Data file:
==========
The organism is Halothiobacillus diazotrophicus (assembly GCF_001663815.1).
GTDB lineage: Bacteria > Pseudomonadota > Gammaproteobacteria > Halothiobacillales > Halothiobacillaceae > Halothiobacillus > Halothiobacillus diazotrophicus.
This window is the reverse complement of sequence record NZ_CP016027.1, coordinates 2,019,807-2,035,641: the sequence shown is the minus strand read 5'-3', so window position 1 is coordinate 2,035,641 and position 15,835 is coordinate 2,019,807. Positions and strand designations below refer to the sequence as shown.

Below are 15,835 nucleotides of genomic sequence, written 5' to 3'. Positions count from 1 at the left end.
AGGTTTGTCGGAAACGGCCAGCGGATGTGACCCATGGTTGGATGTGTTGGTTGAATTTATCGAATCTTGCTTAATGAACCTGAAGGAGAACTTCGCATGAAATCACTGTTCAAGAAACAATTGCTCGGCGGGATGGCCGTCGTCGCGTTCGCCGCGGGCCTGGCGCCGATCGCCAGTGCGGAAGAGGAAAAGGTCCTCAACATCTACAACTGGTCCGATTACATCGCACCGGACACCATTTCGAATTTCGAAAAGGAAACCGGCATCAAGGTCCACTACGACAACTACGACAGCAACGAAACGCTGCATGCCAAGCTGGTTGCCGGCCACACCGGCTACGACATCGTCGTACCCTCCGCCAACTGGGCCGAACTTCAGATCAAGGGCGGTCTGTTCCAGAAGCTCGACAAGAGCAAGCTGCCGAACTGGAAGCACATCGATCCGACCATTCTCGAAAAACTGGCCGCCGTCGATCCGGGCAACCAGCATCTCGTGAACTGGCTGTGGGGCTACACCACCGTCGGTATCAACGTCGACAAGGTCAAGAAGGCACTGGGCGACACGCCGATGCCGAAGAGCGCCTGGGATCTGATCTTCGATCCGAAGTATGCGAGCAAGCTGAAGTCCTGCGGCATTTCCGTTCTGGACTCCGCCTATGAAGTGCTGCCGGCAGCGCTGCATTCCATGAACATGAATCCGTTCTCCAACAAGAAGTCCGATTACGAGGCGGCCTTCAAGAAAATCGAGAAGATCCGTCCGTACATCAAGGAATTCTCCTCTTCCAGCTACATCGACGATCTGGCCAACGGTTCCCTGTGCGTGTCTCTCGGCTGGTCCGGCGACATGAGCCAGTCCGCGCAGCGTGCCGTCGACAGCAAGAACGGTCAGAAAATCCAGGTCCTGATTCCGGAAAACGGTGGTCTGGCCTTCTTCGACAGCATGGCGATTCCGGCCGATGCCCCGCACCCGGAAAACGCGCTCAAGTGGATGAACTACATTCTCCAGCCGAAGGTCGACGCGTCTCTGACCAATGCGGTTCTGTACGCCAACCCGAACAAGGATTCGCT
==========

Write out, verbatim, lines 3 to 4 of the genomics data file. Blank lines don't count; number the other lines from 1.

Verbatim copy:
This window is the reverse complement of sequence record NZ_CP016027.1, coordinates 2,019,807-2,035,641: the sequence shown is the minus strand read 5'-3', so window position 1 is coordinate 2,035,641 and position 15,835 is coordinate 2,019,807. Positions and strand designations below refer to the sequence as shown.

Below are 15,835 nucleotides of genomic sequence, written 5' to 3'. Positions count from 1 at the left end.